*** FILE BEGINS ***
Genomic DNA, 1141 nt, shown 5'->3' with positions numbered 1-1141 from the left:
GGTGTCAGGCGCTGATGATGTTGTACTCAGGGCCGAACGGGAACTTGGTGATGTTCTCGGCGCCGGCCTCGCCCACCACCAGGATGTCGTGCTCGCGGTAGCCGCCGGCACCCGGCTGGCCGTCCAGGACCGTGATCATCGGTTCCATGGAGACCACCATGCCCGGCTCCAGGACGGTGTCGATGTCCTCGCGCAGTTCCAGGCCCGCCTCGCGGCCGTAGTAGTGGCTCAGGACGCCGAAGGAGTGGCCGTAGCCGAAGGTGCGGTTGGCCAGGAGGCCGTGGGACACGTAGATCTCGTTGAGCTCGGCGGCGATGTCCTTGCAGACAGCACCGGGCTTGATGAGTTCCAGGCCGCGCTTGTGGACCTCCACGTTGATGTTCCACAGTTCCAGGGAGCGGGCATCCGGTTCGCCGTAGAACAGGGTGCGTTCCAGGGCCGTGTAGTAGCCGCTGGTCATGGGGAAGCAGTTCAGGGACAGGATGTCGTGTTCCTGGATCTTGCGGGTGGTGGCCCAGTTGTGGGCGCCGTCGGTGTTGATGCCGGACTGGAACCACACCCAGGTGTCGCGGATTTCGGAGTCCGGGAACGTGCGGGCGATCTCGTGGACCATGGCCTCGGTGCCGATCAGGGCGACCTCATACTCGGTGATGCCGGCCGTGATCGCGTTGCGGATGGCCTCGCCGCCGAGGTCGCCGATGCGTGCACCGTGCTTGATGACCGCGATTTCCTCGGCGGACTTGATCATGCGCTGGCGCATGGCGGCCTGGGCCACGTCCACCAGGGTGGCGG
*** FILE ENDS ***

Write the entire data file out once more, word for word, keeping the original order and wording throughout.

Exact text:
Genomic DNA, 1141 nt, shown 5'->3' with positions numbered 1-1141 from the left:
GGTGTCAGGCGCTGATGATGTTGTACTCAGGGCCGAACGGGAACTTGGTGATGTTCTCGGCGCCGGCCTCGCCCACCACCAGGATGTCGTGCTCGCGGTAGCCGCCGGCACCCGGCTGGCCGTCCAGGACCGTGATCATCGGTTCCATGGAGACCACCATGCCCGGCTCCAGGACGGTGTCGATGTCCTCGCGCAGTTCCAGGCCCGCCTCGCGGCCGTAGTAGTGGCTCAGGACGCCGAAGGAGTGGCCGTAGCCGAAGGTGCGGTTGGCCAGGAGGCCGTGGGACACGTAGATCTCGTTGAGCTCGGCGGCGATGTCCTTGCAGACAGCACCGGGCTTGATGAGTTCCAGGCCGCGCTTGTGGACCTCCACGTTGATGTTCCACAGTTCCAGGGAGCGGGCATCCGGTTCGCCGTAGAACAGGGTGCGTTCCAGGGCCGTGTAGTAGCCGCTGGTCATGGGGAAGCAGTTCAGGGACAGGATGTCGTGTTCCTGGATCTTGCGGGTGGTGGCCCAGTTGTGGGCGCCGTCGGTGTTGATGCCGGACTGGAACCACACCCAGGTGTCGCGGATTTCGGAGTCCGGGAACGTGCGGGCGATCTCGTGGACCATGGCCTCGGTGCCGATCAGGGCGACCTCATACTCGGTGATGCCGGCCGTGATCGCGTTGCGGATGGCCTCGCCGCCGAGGTCGCCGATGCGTGCACCGTGCTTGATGACCGCGATTTCCTCGGCGGACTTGATCATGCGCTGGCGCATGGCGGCCTGGGCCACGTCCACCAGGGTGGCGG